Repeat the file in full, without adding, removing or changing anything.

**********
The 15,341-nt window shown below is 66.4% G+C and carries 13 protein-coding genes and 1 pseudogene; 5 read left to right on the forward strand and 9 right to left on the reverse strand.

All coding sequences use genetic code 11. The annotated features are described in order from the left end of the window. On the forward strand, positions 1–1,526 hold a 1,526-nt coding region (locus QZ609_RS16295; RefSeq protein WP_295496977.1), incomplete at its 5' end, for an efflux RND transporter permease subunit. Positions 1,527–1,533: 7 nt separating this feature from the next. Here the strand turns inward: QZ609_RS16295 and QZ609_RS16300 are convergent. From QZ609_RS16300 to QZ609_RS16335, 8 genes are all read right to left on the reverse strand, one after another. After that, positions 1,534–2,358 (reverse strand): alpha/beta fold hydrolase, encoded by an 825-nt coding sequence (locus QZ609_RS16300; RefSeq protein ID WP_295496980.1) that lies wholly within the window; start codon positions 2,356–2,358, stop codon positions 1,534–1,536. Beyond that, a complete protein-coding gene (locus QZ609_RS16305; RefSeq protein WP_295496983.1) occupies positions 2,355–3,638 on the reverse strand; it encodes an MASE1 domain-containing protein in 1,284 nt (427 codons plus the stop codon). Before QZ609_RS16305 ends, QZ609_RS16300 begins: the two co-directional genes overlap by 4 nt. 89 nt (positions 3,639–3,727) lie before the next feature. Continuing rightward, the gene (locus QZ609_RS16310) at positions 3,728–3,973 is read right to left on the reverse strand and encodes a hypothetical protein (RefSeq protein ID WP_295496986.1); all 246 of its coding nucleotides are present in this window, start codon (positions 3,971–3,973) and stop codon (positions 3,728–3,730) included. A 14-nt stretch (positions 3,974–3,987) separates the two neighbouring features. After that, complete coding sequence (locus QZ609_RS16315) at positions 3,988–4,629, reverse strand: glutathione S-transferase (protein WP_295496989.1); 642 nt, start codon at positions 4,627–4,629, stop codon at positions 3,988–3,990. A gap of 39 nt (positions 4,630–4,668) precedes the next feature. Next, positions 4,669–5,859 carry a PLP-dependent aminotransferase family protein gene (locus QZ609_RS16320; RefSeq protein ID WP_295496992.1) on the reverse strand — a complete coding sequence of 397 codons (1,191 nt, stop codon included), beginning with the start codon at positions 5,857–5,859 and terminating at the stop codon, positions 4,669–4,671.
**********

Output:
The 15,341-nt window shown below is 66.4% G+C and carries 13 protein-coding genes and 1 pseudogene; 5 read left to right on the forward strand and 9 right to left on the reverse strand.

All coding sequences use genetic code 11. The annotated features are described in order from the left end of the window. On the forward strand, positions 1–1,526 hold a 1,526-nt coding region (locus QZ609_RS16295; RefSeq protein WP_295496977.1), incomplete at its 5' end, for an efflux RND transporter permease subunit. Positions 1,527–1,533: 7 nt separating this feature from the next. Here the strand turns inward: QZ609_RS16295 and QZ609_RS16300 are convergent. From QZ609_RS16300 to QZ609_RS16335, 8 genes are all read right to left on the reverse strand, one after another. After that, positions 1,534–2,358 (reverse strand): alpha/beta fold hydrolase, encoded by an 825-nt coding sequence (locus QZ609_RS16300; RefSeq protein ID WP_295496980.1) that lies wholly within the window; start codon positions 2,356–2,358, stop codon positions 1,534–1,536. Beyond that, a complete protein-coding gene (locus QZ609_RS16305; RefSeq protein WP_295496983.1) occupies positions 2,355–3,638 on the reverse strand; it encodes an MASE1 domain-containing protein in 1,284 nt (427 codons plus the stop codon). Before QZ609_RS16305 ends, QZ609_RS16300 begins: the two co-directional genes overlap by 4 nt. 89 nt (positions 3,639–3,727) lie before the next feature. Continuing rightward, the gene (locus QZ609_RS16310) at positions 3,728–3,973 is read right to left on the reverse strand and encodes a hypothetical protein (RefSeq protein ID WP_295496986.1); all 246 of its coding nucleotides are present in this window, start codon (positions 3,971–3,973) and stop codon (positions 3,728–3,730) included. A 14-nt stretch (positions 3,974–3,987) separates the two neighbouring features. After that, complete coding sequence (locus QZ609_RS16315) at positions 3,988–4,629, reverse strand: glutathione S-transferase (protein WP_295496989.1); 642 nt, start codon at positions 4,627–4,629, stop codon at positions 3,988–3,990. A gap of 39 nt (positions 4,630–4,668) precedes the next feature. Next, positions 4,669–5,859 carry a PLP-dependent aminotransferase family protein gene (locus QZ609_RS16320; RefSeq protein ID WP_295496992.1) on the reverse strand — a complete coding sequence of 397 codons (1,191 nt, stop codon included), beginning with the start codon at positions 5,857–5,859 and terminating at the stop codon, positions 4,669–4,671.